Mrs Chilton
Head of Student Wellbeing

Over the last few weeks, we have begun our student leadership selection process. Meriden provides several different opportunities for students to practice everyday leadership throughout their time at the School. The formal roles of Year 11 House Officers and Year 12 Prefects are offered to the girls, providing them with opportunities to lead initiatives on a broader scale, in collaboration with staff and younger students. In these positions, the girls play a significant role in shaping Meriden’s long traditions and our school culture.

We believe that leadership is an act of service, following the example of Jesus who “came not to be served, but to serve” (Matthew 20:28). From the day of their appointment to the end of their tenure, Meriden’s student-leaders are encouraged to consider how they can serve the School community and those around them. For some, this might look like a creative new venture, for others, it may just be quiet acts of service such as sitting with a lonely girl at lunch.

These positions are by no means the only way that the girls can exercise leadership and serve others at Meriden. There are many opportunities for students to lead across the School through Cadets, or as cocurricular, Music and Sport Captains, Ambassadors, SCG leaders and through day-to-day acts of service and care for the girls in the classroom and playground.

As many girls wait to find out whether they will be elected a School Officer, it is our hope and prayer they will be thinking about how they can thoughtfully use their gifts and abilities to contribute to the life of the School and how they might model the values and attitudes that we seek to instil in all Meriden girls.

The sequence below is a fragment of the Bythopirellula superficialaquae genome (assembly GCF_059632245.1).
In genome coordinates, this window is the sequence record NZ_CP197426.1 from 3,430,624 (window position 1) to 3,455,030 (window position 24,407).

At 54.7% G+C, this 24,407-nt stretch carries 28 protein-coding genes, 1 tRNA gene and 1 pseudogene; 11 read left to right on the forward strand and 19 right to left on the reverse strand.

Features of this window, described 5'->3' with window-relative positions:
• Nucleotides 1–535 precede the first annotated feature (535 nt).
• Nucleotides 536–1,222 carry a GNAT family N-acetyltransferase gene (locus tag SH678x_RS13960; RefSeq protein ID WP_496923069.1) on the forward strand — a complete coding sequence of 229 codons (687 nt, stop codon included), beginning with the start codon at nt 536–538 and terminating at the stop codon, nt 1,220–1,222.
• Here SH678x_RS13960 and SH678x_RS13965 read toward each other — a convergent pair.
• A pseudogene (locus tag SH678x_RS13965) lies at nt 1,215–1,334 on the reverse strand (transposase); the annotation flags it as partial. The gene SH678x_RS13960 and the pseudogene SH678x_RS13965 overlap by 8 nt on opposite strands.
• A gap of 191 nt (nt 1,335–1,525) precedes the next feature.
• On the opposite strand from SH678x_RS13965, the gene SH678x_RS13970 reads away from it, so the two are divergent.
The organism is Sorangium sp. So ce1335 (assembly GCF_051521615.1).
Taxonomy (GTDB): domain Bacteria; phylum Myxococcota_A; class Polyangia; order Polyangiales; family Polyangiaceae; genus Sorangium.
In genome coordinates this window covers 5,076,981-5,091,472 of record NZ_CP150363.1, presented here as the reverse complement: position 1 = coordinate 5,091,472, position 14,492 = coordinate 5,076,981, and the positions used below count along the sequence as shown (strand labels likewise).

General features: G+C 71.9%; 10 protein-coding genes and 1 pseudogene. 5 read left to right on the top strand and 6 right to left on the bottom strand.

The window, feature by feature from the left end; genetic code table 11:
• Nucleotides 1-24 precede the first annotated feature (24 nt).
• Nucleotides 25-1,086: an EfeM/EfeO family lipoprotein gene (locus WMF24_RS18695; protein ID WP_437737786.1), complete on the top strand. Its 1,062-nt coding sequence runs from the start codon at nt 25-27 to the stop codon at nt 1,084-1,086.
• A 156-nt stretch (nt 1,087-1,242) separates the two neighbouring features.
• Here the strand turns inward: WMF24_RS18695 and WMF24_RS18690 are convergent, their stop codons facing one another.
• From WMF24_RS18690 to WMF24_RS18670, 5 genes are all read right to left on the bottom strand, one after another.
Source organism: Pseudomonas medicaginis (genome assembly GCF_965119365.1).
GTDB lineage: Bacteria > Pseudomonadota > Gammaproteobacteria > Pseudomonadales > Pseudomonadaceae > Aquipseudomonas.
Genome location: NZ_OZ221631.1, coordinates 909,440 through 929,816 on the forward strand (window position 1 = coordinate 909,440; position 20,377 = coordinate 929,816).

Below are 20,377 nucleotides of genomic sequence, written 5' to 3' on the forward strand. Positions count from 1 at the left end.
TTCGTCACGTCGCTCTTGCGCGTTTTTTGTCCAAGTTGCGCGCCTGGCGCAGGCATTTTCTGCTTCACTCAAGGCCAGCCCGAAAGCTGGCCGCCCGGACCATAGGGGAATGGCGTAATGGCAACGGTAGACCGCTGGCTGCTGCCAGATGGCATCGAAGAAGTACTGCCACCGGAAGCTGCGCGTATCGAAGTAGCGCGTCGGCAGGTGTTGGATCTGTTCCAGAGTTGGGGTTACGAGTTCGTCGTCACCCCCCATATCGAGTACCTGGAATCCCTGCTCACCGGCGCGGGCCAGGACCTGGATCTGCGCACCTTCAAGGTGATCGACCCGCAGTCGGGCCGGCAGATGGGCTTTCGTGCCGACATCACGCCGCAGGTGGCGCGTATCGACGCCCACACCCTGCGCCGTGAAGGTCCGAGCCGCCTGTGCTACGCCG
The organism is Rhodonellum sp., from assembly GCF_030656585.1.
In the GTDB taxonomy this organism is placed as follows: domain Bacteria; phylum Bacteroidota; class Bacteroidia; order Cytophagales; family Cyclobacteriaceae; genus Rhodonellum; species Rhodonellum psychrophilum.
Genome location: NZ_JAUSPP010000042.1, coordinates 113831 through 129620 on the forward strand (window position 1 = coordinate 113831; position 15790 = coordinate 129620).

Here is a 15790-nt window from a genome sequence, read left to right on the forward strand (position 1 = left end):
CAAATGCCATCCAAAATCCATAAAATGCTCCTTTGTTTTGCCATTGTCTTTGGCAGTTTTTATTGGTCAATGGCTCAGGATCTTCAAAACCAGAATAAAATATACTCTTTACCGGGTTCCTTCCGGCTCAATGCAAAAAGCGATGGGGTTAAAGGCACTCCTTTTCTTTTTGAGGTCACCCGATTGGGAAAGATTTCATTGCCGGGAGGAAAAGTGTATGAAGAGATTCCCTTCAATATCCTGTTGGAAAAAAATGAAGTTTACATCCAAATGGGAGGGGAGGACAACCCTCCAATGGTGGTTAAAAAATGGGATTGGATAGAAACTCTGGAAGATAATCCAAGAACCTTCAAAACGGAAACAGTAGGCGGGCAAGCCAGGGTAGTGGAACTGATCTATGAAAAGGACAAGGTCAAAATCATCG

The Parent Hope Project

A helpful resource that I have recently discovered for parents is The Parent Hope Project. As a parent myself, I have found it very helpful! Run by Dr Jenny Brown, who co-founded the Family Systems Institute, this resource supports parents as they help their children navigate the challenges of childhood and adolescence.

The Parent Hope Project runs courses and has a podcast that parents may find helpful as they navigate some of the more challenging aspects of parenting.

Here is a snapshot of the philosophy:

“The resources at the Parent Hope Project support parents, and those who assist parents and families, to shift from making children a project – to making the parent the focus of attention.

Most parent education programs help parents to be better attuned to their children. While there are sound ideas in such programs, they risk cultivating parents making a project out of their children rather than growing their capacity to facilitate their children’s maturity. The problem is that when tension inevitably mounts in family life, a parent’s natural protectiveness and care for their children become exaggerated and they become overly sensitised to how their children are. This may crowd the child’s breathing space for developing age-appropriate independence and management of their emotions.”